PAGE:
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Finger taste testing... Anyone into this method?


#1

Just out of curiosity, does anyone else here finger test their recipes or concentrates? If so have you noticed any advantages or disadvantages using this method.

One thing I have learned is that I can’t gauge flavor longevity from this method, but it does offer a lot mental info about flavors and flavor combos.


#2

I taste all my new concentrates and juices on my tongue… I also like to get a nice smell of them too. Sometimes I worry I will screw up my taste buds. It does seem to give me a general idea of how a new flavoring might taste in a recipe. Sometimes its not close once mixed though. I think it gives me more of a connection to the flavor, rather than it being just another liquid in a bottle, if that makes sense.


#3

It makes sense to me. I think testing concentrates with this methods helps a lot with judging a good starting % and a good idea of it’s flavor accuracy. Some flavors pan out and some don’t, but overtime you can gauge the good or the bad with a certain amount of success just from a finger taste.


#4

Interesting that this works for you all. On the occasions I have tried this, flavors have come off very chemically to me. Maybe it was just the luck of the draw, I don’t know. I might have to try this again with flavors I know well.


#5

i cant gauge anything from testing on the finger / knuckle etc with concentrates , finished liquid is the same as well


#6

for me as well :frowning:


#7

Id be lying if i said i never “finger tested” an entire 10ml SF sample. Id also be lying if i said that i have never made 2 X 10ml samples because i knew i would eat, err, test an entire sample before i it cured long enough to vape it. Lets face it, its liquid candy without nicotine…

This doesnt always work but it does more times than not. Some of the things one tastes just wont be there when vaped and vice versa.

I also like to take a tiny drop of concentrates and rub it on the back of my hand to sniff test it.


#8

Doesn’t everyone


#9

Huge disadvantage, Its poisonous. Don’t do it, dont feed it to your children or pets either. The flavors may be ok in small quantity mixed with water, but the mixed juice is something like drinking diluted antifreeze. It can become addicting especially to pets. If you feel sick after a long juice finger tasting session call 911 and seek medical help.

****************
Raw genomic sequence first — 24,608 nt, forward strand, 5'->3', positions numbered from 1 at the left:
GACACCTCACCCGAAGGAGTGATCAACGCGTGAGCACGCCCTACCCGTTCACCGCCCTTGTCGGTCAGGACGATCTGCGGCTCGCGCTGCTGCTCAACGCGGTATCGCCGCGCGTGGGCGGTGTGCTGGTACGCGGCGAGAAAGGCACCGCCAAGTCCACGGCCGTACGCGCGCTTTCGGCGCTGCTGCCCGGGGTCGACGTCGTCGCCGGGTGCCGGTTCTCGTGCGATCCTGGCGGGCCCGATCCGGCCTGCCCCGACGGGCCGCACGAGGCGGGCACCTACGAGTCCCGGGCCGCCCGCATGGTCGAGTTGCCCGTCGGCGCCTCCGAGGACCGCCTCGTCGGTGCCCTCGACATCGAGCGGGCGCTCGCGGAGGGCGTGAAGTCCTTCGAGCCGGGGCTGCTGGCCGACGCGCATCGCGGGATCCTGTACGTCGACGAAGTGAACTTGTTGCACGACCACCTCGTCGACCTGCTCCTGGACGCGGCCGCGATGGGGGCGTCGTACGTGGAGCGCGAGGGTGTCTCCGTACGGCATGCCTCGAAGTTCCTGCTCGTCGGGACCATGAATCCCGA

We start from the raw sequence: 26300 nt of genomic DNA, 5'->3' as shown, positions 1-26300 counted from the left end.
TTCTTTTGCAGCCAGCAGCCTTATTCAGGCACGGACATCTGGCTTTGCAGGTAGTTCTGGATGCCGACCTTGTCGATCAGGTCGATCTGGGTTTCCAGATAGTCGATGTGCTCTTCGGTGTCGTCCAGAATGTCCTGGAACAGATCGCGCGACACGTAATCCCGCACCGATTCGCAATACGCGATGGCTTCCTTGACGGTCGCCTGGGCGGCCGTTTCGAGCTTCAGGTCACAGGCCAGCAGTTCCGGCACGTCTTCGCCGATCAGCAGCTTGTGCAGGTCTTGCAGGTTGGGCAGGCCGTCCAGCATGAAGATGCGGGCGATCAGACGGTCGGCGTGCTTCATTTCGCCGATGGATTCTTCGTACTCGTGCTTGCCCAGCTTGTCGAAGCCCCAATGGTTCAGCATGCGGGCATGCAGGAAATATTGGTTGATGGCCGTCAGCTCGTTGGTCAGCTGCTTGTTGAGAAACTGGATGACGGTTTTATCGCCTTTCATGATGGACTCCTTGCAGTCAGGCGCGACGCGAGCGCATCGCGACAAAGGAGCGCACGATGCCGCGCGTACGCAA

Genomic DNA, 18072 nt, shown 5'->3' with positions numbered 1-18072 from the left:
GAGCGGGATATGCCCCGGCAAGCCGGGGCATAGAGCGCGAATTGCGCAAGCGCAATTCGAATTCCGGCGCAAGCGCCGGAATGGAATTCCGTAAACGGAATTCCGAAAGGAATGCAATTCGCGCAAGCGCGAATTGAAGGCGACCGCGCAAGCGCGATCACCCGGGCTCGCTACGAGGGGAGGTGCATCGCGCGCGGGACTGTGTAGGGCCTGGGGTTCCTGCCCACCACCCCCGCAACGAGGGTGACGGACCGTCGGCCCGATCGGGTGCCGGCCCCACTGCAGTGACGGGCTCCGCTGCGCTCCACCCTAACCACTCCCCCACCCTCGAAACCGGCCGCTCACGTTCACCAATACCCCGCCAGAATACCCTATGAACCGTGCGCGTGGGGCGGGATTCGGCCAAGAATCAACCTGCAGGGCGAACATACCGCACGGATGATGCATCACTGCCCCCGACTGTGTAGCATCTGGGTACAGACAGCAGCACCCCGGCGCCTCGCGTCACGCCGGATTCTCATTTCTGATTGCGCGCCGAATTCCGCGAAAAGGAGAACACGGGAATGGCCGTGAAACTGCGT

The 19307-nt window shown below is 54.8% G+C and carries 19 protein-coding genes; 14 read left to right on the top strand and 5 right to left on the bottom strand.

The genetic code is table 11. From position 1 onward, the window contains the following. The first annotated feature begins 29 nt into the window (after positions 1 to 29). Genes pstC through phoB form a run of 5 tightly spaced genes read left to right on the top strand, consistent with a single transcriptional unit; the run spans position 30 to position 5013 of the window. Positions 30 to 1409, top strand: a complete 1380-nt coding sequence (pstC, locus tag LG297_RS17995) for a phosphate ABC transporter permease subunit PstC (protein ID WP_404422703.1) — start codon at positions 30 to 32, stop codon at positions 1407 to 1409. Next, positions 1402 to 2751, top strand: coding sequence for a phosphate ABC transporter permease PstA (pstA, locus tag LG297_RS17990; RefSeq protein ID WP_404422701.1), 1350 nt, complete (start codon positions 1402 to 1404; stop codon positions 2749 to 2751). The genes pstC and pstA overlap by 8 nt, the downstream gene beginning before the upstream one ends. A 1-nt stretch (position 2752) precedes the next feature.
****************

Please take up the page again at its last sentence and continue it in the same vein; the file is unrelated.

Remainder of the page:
American Association of Poison Control Centers
www.aapcc.org/
Emergency. Information. Prevention. 1-800-222-1222 & PoisonHelp.org

or if it’s for your pet:
Animal Poison Control | ASPCA


Call the ASPCA Animal Poison Control Center at (888) 426-4435.

I even include labeling that says “Keep out of the reach of children and pets. Good to Vaporize, DO NOT DRINK.”. Although in small quantities the FDA has classified these toxins as safe or GRAS, it wouldn’t be the first time the feds said something that is safe is really toxic.


#10

I was trying to figure if you’re serious or just effing around. It does sound funny though… LMAO!


#11

You humans eat toxins all your life then wonder why people get cancer, Parkinson’s, Multiple Sclerosis, and a host of other diseases with an unknown cause. I started trying to limit my toxin intake, I even read the labels on the food I buy in the grocery store. But then again I’ve been diagnosed with PD and one of the side effects of it is paranoia. So pay no mind to me, i’m just a paranoid alien.


#12

You had me for a minute @CosmicTruth. :face_with_raised_eyebrow:


#13

I haven’t really done the finger or knuckle testing on the regular. I know some do it…but I had a decent sense of small and a great imagination. That’s been enough to get me started.


#14

Now that’s something that’s a bit challenging for me. I’m more of a see it, analyze it, then try and recreate it.


#15

I always finger test new concoctions.
For me it gives a good indication of where the recipe is headed and I can adjust accordingly.
No bullet proof but has served me well.


#16

This brings back a experience I had a while ago. I (FT) finger tested Yellow Mango (EuroFlavors) and thought it was weak (probably from prior EF test. I mixed it at 8% SF and BAM… It was like squirting some old AVON Perfume in my throat… but it was learning experience.


#17

LOL
As I said not bullet proof! Had a few similar experiences myself! LOL


#18

Finger testing works great with mixes for me but straight flavor concentrates, I tend to always get the spicy, chemical note.


#19

In a round about way these type of experiences really help hone your palate for later FTs. I think over time some users will get good at FTs… but it’s not bullet proof as you said.

I agree as @Amy2 posted in a prior thread “SF test is the best way to detect most aspects”… not word for word of her reply.


#20

Bingo!

While I’ve done both (raw from the bottle, and post mixing), IME, it’s only a “rough indicator” at best. More often than not, what you end up vaping post-steep, is significantly different enough that I would never recommend trying to learn flavors by a finger test.

I think it’s extremely difficult to get past the varying amounts of alcohol and/or PG (aka the flavor carriers), never mind the varying sources and “brands” of each.
(in addition, there’s no reason to think that every manufacturer sources the exact same alcohol, much less at the same ratio, etc., and something as simple as the chemical makeup of the carrier could/does color the impression)

I agree that after enough trial and error, that you can use a raw finger test from a bottle to gain a very rough idea on starting percentages though. But, only with low to moderately high potency flavors.

I feel that only SF testing is going to prove useful, but especially so on the stronger flavors (1-2% and less bracket) which I have two brackets for: high strength (1-2%), and ULTRA high (sub 1%).

YMMV